3.2.1 Overview of the Retina 30

3.2.2 Photoreceptors 31

3.2.3 Outer and Inner Plexiform Layers (OPL and IPL) 33

3.2.4 Summary 34

3.3 Models of Vision 34

3.3.1 Overview of the Retina Models 34

3.3.2 Biological Models 35

3.3.2.1 Cellular and Molecular Models 35

3.3.2.2 Network Models 36

3.3.2.3 Parallel and Descriptive Models 38

3.3.3 Information Models 39

3.3.4 Geometry Models 40

3.4 Application to Digital Photography 42

3.4.1 Color Demosaicing 43

3.4.2 Color Constancy Chromatic Adaptation White Balance Tone Mapping 44

3.5 Conclusion 45

References 46

4 Modeling Natural Image Statistics 53
Holly E. Gerhard, Lucas Theis, and Matthias Bethge

4.1 Introduction 53

4.2 Why Model Natural Images? 53

4.3 Natural Image Models 55

4.3.1 Model Evaluation 65

4.4 Computer Vision Applications 69

4.5 Biological Adaptations to Natural Images 71

4.6 Conclusions 75

References 76

5 Perceptual Psychophysics 81
C. Alejandro Parraga

5.1 Introduction 81

5.1.1 What Is Psychophysics andWhy DoWe Need It? 81

5.2 Laboratory Methods 82

5.2.1 Accuracy and Precision 83

5.2.2 Error Propagation 84

5.3 PsychophysicalThreshold Measurement 85

5.3.1 Weber's Law 85

5.3.2 Sensitivity Functions 86

5.4 Classic Psychophysics:Theory and Methods 86

5.4.1 Theory 87

5.4.2 Method of Constant Stimuli 88

5.4.3 Method of Limits 90

5.4.3.1 Forced-Choice Methods 92

5.4.4 Method of Adjustments 93

5.4.5 Estimating Psychometric Function Parameters 94

5.5 Signal Detection Theory 94

5.5.1 Signal and Noise 94

5.5.2 The Receiver Operating Characteristic 96

5.6 Psychophysical Scaling Methods 98

5.6.1 Discrimination Scales 99

5.6.2 Rating Scales 100

5.6.2.1 Equipartition Scales 100

5.6.2.2 Paired Comparison Scales 101

5.7 Conclusions 105

References 106

Part II Sensing 109

6 Bioinspired Optical Imaging 111
Mukul Sarkar

6.1 Visual Perception 111

6.1.1 Natural Single-Aperture and Multiple-Aperture Eyes 112

6.1.1.1 Human Eyes 113

6.1.1.2 Compound Eyes 114

6.1.1.3 Resolution 114

6.1.1.4 Visual Acuity 115

6.1.1.5 Depth Perception 115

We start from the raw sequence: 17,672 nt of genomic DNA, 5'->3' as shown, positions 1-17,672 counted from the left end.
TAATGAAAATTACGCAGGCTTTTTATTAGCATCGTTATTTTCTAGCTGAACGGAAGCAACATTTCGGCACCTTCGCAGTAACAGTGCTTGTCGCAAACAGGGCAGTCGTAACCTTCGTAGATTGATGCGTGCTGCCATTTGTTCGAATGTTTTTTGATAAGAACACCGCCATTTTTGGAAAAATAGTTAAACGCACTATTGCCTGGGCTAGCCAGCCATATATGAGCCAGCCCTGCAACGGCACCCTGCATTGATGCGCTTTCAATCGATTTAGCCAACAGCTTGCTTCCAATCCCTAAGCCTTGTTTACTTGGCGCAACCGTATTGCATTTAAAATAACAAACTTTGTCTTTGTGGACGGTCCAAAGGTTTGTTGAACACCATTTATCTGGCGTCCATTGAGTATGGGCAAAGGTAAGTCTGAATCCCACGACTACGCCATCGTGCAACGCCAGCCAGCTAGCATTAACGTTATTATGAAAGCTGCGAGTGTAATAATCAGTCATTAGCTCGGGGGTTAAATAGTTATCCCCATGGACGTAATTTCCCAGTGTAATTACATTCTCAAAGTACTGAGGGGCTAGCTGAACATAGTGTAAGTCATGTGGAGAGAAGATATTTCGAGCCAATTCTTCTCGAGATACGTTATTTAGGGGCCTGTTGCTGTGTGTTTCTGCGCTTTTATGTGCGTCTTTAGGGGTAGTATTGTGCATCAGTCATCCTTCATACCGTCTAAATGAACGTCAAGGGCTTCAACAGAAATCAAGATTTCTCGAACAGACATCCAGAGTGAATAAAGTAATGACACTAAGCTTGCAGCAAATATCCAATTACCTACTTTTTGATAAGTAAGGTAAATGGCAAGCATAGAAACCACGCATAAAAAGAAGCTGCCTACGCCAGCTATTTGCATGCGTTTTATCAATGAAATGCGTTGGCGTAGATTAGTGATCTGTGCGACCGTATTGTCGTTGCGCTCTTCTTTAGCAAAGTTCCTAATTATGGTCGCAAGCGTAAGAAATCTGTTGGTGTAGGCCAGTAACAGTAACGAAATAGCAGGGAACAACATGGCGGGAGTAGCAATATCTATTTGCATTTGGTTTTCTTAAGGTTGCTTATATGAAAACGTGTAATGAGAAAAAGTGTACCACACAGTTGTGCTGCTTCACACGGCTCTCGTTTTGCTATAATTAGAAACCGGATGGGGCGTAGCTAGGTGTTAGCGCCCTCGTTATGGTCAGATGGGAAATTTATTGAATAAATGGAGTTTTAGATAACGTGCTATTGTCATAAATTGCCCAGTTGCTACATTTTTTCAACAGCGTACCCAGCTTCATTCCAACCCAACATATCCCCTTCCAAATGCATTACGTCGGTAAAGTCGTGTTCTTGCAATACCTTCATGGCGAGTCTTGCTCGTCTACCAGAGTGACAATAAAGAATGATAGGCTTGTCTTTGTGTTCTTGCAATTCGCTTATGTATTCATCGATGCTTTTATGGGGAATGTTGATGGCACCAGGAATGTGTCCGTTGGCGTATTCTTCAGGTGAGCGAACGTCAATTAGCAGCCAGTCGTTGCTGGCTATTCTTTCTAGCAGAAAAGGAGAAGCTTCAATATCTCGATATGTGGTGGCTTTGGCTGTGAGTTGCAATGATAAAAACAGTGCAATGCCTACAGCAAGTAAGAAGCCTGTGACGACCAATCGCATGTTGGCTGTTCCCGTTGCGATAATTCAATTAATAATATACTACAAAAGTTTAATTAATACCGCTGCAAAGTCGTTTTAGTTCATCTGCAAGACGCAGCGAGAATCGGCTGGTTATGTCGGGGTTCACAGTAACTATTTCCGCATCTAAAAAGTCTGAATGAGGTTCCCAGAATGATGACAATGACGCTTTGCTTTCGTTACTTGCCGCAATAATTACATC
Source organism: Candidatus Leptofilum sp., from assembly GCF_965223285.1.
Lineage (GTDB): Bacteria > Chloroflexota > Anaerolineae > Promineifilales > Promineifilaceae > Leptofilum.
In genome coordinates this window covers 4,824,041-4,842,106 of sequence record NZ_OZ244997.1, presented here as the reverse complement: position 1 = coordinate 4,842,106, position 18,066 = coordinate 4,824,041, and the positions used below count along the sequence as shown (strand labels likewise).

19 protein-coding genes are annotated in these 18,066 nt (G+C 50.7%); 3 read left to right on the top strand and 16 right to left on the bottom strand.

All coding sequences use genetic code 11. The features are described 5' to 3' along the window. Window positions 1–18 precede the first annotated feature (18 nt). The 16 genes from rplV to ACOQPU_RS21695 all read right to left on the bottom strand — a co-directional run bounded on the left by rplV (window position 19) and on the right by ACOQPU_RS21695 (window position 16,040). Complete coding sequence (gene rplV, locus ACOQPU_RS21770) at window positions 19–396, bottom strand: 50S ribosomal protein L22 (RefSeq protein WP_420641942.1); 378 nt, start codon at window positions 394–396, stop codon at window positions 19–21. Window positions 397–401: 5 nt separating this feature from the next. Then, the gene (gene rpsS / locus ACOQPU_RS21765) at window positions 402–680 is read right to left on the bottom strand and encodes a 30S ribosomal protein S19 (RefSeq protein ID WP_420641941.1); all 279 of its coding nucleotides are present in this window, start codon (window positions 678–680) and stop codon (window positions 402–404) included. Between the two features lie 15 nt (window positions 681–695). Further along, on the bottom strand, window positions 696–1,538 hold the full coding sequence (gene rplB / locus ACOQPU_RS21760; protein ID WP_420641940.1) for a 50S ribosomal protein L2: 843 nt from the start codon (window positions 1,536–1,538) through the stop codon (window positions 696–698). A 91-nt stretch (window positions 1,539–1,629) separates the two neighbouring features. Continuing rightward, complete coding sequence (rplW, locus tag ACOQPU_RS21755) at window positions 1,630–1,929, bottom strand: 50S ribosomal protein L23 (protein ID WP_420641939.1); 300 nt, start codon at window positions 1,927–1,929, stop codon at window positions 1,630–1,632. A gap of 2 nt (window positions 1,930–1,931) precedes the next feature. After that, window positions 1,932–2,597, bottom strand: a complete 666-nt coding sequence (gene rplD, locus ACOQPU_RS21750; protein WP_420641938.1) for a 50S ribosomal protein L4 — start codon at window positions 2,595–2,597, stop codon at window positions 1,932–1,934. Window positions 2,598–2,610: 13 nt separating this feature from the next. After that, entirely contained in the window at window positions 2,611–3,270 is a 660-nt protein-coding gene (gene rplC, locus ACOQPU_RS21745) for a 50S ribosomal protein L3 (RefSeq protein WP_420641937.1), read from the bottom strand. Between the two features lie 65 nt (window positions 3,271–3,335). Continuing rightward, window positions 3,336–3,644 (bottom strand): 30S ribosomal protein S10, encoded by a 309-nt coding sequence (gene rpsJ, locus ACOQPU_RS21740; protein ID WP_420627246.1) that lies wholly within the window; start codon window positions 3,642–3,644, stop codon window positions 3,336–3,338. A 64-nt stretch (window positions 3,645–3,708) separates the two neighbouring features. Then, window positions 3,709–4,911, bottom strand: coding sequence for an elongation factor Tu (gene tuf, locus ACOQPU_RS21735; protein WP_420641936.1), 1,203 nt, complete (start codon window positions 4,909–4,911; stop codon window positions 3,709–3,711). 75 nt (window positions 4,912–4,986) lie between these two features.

6.1.1.6 Color Vision 116

6.1.1.7 Speed of Imaging and Motion Detection 117

6.1.1.8 Polarization Vision 117

6.2 Polarization Vision - Object Differentiation/Recognition 119

6.2.1 Polarization of Light 121

6.2.2 Polarization Imaging 125

6.2.2.1 Detection of Transparent and Opaque Objects 126

6.2.2.2 Shape Detection Using Polarized Light 131

6.3 High-Speed Motion Detection 133

6.3.1 Temporal Differentiation 135

6.4 Conclusion 138

References 139

7 Biomimetic Vision Systems 143
Reinhard Voelkel

7.1 Introduction 143

7.2 Scaling Laws in Optics 144

7.2.1 Optical Properties of Imaging Lens Systems 144

7.2.2 Space Bandwidth Product (SW) 146

7.3 The Evolution of Vision Systems 147

7.3.1 Single-Aperture Eyes 148

7.3.2 Compound Eyes 149

7.3.3 The Array Optics Concept 150

7.3.4 Jumping Spiders: Perfect Eyes for Small Animals 151

7.3.5 Nocturnal Spiders: Night Vision 153

7.4 Manufacturing of Optics for Miniaturized Vision Systems 154

7.4.1 Optics Industry 154

7.4.2 Planar Array Optics for Stereoscopic Vision 155

7....

Informations sur le produit

Titre: Biologically Inspired Computer Vision
Sous-titre: Fundamentals and Applications
Éditeur:
Code EAN: 9783527680498
ISBN: 978-3-527-68049-8
Protection contre la copie numérique: Adobe DRM
Format: eBook (pdf)
Editeur: Wiley
Genre: Électricité, magnétisme, optique
nombre de pages: 480
Parution: 31.08.2015
Année: 2015
Sous-titre: Englisch
Taille de fichier: 15.1 MB